Under the Clinton model, the United States ruled the world — but it did so in a carefully masked way that produced high degrees of acquiescence among the dominated nations.
Of course, this is where I show my contrarian colors. As I say in "War in the 21st Century," there is at present no ready replacement for one kind or another of imperial power. At least the US has always wanted to be the LAST empire, pushing the world toward adopting more repsonsible institutions that might eventually lead to ... well, to Whatever Comes Next. It's vague (Americans like it that way) but it's coming within our lifetimes. And if it turns out to be limited, accountable, checked, diverse, and intrinsically incapable of rising up to eat us.... then America will get much of the credit for that.
If, that is, we are still trusted after what's about to go down.
Copyright © 2004 by David Brin. All rights reserved.
"The Real Culture War" is published in two stand-alone parts. Part Two, "Fighting for the Enlightenment" (published in full here) offers pragmatic suggestions for altering the political argument in America. Part One posits that our future success may call for abandoning useless 20th Century political clichés.
David Brin, "Alliance for a Modern World"
David Brin, "The Case for a Cheerful Libertarianism"
David Brin, Earth (book)
David Brin, "Honor the Losing Majority"
David Brin, "Horizons and Hope: The Future of Philanthropy"
David Brin, "Neo-Romanticism: Why Neoconservatism is Waging War"
David Brin, "War in the 21st Century"
Jared Diamond, Collapse: How Societies Choose to Fail or Succeed (revised edition) (book)
Michael Gastner, Cosma Shalizi, and Mark Newman, Maps and cartograms of the 2004 US presidential election results
Janet Hook, "Losing Its Middlemen, Senate Shifts to Right"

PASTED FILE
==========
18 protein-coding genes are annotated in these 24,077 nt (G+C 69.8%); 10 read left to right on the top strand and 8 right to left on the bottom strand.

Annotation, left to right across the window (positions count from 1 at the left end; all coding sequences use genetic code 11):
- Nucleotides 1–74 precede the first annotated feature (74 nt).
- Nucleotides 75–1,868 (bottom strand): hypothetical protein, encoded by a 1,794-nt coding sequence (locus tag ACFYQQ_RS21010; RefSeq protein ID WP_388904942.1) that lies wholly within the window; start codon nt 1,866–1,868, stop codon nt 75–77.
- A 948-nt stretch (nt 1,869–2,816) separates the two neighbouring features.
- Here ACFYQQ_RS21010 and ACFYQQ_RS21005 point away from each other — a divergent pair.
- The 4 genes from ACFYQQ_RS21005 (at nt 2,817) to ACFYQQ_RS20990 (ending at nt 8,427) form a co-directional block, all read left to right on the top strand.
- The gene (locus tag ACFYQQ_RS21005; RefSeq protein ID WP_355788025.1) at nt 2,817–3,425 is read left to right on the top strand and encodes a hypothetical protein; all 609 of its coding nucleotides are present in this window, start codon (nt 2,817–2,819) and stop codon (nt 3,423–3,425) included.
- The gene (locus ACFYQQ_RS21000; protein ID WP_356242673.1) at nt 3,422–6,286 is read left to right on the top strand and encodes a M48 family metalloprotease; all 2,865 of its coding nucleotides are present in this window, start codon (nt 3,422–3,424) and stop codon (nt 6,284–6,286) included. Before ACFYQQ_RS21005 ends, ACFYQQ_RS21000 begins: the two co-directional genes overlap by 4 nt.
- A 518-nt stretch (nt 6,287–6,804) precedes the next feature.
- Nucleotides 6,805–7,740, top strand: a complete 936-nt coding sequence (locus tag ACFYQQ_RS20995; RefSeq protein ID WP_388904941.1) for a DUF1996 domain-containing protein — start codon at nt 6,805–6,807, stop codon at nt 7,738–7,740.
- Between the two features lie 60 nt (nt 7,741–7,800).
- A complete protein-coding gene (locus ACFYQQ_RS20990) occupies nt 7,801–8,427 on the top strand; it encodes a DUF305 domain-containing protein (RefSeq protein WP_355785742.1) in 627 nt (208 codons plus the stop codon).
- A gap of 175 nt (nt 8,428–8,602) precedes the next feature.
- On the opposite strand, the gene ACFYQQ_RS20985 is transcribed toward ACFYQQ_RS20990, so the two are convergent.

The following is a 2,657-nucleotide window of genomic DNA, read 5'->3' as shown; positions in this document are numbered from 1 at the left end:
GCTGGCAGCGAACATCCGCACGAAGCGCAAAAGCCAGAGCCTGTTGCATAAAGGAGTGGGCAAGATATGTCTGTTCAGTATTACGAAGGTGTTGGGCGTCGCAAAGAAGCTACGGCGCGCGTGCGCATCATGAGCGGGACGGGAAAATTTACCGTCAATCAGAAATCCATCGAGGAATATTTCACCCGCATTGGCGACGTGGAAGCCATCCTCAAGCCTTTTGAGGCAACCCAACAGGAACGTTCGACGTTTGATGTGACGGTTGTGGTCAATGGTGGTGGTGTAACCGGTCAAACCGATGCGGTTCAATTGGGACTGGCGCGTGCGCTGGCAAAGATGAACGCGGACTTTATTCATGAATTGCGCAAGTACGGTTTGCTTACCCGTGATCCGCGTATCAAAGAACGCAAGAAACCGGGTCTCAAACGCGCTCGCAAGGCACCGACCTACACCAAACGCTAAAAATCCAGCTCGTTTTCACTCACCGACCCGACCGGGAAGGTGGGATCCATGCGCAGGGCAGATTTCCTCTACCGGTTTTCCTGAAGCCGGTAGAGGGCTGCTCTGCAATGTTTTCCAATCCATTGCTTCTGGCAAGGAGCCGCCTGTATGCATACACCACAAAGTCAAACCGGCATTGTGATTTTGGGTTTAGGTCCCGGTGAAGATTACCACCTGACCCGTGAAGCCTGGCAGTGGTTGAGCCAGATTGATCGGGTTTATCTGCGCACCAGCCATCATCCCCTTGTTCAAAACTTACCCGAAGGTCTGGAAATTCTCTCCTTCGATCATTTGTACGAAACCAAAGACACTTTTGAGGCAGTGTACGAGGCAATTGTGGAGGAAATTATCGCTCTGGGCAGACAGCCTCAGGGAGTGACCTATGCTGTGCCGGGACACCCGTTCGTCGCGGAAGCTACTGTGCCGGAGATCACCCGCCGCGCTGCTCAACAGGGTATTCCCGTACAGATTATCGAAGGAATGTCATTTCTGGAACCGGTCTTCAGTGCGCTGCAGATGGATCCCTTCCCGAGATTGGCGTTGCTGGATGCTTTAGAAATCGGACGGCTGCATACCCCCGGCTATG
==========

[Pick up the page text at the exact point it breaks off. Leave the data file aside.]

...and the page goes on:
Chalmers Johnson, "Bill Clinton — A Bigger Imperialist Than George W. Bush?"
Chalmers Johnson, The Sorrows of Empire: Militarism, Secrecy, and the End of the Republic (book)
David Sirota, "Top Billings"
David Brin blogs at Contrary Brin and comments on Facebook, Twitter, MeWe, and Quora specifically to discuss the political and scientific issues he raises in these articles. If you come to argue rationally, you're voting, implicitly, for a civilization that values open minds and discussions among equals.
David Brin's science fiction novels have been New York Times Bestsellers, winning multiple Hugo, Nebula and other awards. At least a dozen have been translated into more than twenty languages. They range from bold and prophetic explorations of our near-future to Brin's Uplift series, envisioning galactic issues of sapience and destiny (and star-faring dolphins!).
Short stories and novellas have different rhythms and artistic flavor, and Brin's short stories and novellas, several of which earned Hugo and other awards, exploit that difference to explore a wider range of real and vividly speculative ideas. Many have been selected for anthologies and reprints, and most have been published in anthology form.
Since 2004, David Brin has maintained a blog about science, technology, science fiction, books, and the future — themes his science fiction and nonfiction writings continue to explore.
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David Brin's Ph.D in Physics from the University of California at San Diego (the lab of nobelist Hannes Alfven) followed a masters in optics and an undergraduate degree in astrophysics from Caltech. Every science show that depicts a comet now portrays the model developed in Brin's PhD research.
Brin's non-fiction book, The Transparent Society: Will Technology Force Us to Choose Between Freedom and Privacy?, continues to receive acclaim for its accuracy in predicting 21st Century concerns about online security, secrecy, accountability and privacy.
Brin speaks plausibly and entertainingly about trends in technology and society to audiences willing to confront the challenges that our rambunctious civilization will face in the decades ahead. He also talks about the field of science fiction, especially in relation to his own novels and stories. To date he has presented at more than 200 meetings, conferences, corporate retreats and other gatherings.
Brin advises corporations and governmental and private defense- and security-related agencies about information-age issues, scientific trends, future social and political trends, and education. Urban Developer Magazine named him one of four World's Best Futurists, and he was cited as one of the top 10 writers the AI elite follow. Past consultations include Google, Microsoft, Procter & Gamble, and many others.